Use of Bisphenol A-containing baby bottles in Cameroon and Nigeria and possible risk management and mitigation measures: community as milestone for prevention.


Pouokam Guy Bertrand; Ajaezi Godwin; Chiara Frazzoli; Alberto Mantovani;Orish Orisakwe


CaHReF 2016, Yaoundé Conges hall, 23 – 26 August 2016 ,PL002


The plasticizer Bisphenol A (BPA) is banned in baby bottles in many industrialized countries due to safety concerns. We provide a pilot view on the potential BPA exposure of bottle-fed children in sub-Saharan Africa through an enquiry on availability, accessibility and affordability of plastic baby bottles, usage pattern, and risk perception. An observational survey was conducted in a randomized group of vending sites (34 pharmacies; 87 shops and markets), in three cities (Yaoundé, Foumbot, Bafoussam) in Cameroon (two regions), and in two cities (Lagos, Port Harcourt) in Nigeria (two states). Interviews in vending sites and group discussions were conducted with 248 mothers. Cameroon and Nigeria showed a largely comparable situation. Plastic baby bottles are largely imported from industrialized countries, where a label indicates the presence/absence of BPA. In pharmacies most plastic baby bottles are labeled as BPA-free, whereas most bottles sold in shops are not BPA-free. BPA-containing bottles are more accessible and affordable, due to sale in common shops and lower costs. The meaning of the label BPA-free is unknown to both vendors and customers: the BPA issue is also largely unknown to policy makers and media and no regulation exists on food contact materials. The wide availability of BPA-containing baby bottles, lack of information and usage patterns (e.g. temperature and duration of heating) suggest a likely widespread exposure of African infants. Possible usage recommendations to mitigate exposure are indicated. Risk communication to policy makers, sellers and citizens is paramount to raise awareness and to oppose possible dumping from countries where BPA-containing materials are banned. Our pilot study points out relevant global health issues such as the capacity building of African communities on informed choices and usage of baby products, and the exploitation of international knowledge by African scientists and risk managers.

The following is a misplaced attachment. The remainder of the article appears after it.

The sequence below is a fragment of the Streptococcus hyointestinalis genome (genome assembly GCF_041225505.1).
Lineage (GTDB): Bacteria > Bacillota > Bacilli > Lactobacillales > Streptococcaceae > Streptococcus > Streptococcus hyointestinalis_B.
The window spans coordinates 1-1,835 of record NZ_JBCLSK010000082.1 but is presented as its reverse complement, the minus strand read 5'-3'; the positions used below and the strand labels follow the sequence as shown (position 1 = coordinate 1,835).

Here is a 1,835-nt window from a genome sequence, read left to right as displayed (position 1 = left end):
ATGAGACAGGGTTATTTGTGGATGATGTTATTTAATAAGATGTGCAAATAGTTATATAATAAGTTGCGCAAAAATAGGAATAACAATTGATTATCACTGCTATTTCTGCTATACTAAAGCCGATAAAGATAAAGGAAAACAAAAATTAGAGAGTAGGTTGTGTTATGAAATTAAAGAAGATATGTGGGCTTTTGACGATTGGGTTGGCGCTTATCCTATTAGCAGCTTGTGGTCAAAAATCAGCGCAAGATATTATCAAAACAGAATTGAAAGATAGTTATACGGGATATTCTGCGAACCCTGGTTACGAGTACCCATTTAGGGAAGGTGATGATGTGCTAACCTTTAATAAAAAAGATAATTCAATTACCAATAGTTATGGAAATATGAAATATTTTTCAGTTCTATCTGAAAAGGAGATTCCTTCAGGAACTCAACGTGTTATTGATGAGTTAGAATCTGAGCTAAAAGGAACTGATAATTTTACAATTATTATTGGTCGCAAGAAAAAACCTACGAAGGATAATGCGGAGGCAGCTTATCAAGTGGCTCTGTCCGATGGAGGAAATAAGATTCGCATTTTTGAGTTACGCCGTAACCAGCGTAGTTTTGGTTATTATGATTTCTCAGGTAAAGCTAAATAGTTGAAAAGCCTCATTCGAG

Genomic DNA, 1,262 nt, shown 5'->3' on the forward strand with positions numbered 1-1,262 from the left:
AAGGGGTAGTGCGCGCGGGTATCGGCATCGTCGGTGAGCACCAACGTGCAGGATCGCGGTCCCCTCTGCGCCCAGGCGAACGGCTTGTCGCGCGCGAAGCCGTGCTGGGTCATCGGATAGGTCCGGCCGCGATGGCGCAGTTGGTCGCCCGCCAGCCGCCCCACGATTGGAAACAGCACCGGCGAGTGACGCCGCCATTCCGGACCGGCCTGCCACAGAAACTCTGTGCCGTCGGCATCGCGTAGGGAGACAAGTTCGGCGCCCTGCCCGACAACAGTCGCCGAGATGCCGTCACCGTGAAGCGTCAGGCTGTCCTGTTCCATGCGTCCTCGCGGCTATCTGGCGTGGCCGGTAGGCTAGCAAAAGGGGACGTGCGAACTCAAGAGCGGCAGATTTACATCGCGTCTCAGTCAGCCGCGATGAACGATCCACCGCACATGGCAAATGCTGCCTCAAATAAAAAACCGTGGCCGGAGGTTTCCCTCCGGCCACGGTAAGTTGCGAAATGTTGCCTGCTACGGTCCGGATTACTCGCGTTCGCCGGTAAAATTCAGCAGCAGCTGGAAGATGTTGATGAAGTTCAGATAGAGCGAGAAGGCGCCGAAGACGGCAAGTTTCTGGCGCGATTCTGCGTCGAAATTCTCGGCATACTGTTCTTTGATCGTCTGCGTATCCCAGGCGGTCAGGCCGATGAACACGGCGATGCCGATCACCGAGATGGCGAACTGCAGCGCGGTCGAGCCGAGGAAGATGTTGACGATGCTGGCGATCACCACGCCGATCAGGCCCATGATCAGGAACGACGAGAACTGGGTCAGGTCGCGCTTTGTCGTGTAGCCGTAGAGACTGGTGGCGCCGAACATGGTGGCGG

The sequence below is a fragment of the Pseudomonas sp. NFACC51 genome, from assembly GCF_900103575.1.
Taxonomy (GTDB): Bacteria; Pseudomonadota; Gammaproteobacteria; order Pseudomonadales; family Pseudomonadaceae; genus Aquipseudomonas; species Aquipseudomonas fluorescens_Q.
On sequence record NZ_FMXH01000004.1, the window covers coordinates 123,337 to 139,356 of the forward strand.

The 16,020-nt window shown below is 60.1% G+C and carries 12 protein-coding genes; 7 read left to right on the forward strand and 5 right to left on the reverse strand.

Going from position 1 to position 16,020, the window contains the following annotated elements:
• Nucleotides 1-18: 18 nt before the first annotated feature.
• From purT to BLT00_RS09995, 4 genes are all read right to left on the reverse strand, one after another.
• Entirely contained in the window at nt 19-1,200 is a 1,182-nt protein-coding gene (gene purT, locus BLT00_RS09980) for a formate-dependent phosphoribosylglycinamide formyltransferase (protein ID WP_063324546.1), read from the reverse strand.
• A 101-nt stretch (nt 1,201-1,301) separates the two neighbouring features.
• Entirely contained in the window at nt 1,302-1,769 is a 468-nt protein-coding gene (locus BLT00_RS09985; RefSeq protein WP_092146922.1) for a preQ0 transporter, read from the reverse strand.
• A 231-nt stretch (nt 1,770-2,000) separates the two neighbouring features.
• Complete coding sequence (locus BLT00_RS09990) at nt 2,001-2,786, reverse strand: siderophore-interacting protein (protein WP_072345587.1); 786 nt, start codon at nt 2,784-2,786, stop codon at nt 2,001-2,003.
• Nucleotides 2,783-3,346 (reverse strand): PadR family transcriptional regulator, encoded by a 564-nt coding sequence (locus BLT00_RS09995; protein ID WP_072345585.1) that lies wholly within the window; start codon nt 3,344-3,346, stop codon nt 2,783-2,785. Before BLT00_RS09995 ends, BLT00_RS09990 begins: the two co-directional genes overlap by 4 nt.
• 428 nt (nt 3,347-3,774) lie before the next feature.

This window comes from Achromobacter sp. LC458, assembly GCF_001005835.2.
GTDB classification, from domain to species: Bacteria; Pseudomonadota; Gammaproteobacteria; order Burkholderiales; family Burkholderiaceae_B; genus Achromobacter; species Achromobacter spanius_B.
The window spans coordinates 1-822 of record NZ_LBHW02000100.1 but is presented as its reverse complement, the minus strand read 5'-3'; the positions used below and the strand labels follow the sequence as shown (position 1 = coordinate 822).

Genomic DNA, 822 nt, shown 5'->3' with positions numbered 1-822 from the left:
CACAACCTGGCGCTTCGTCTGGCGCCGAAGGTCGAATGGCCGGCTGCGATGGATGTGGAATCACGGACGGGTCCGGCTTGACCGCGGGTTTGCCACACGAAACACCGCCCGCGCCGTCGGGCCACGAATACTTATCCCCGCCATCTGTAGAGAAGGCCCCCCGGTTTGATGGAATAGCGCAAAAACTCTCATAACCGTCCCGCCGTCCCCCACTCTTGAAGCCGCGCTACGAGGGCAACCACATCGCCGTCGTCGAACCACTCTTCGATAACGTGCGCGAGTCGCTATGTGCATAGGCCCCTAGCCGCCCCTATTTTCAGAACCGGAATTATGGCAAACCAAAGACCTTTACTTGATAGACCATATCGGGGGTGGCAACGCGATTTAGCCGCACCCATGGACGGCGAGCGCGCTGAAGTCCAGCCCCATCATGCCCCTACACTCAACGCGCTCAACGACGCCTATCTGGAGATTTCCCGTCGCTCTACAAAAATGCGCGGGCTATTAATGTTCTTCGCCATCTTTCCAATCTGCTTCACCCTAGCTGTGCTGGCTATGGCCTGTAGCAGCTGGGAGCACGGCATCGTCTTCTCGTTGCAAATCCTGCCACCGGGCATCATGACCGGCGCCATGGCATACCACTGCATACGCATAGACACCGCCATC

Africa; Baby products; Food contact material; Global health; Risk assessment; Risk communication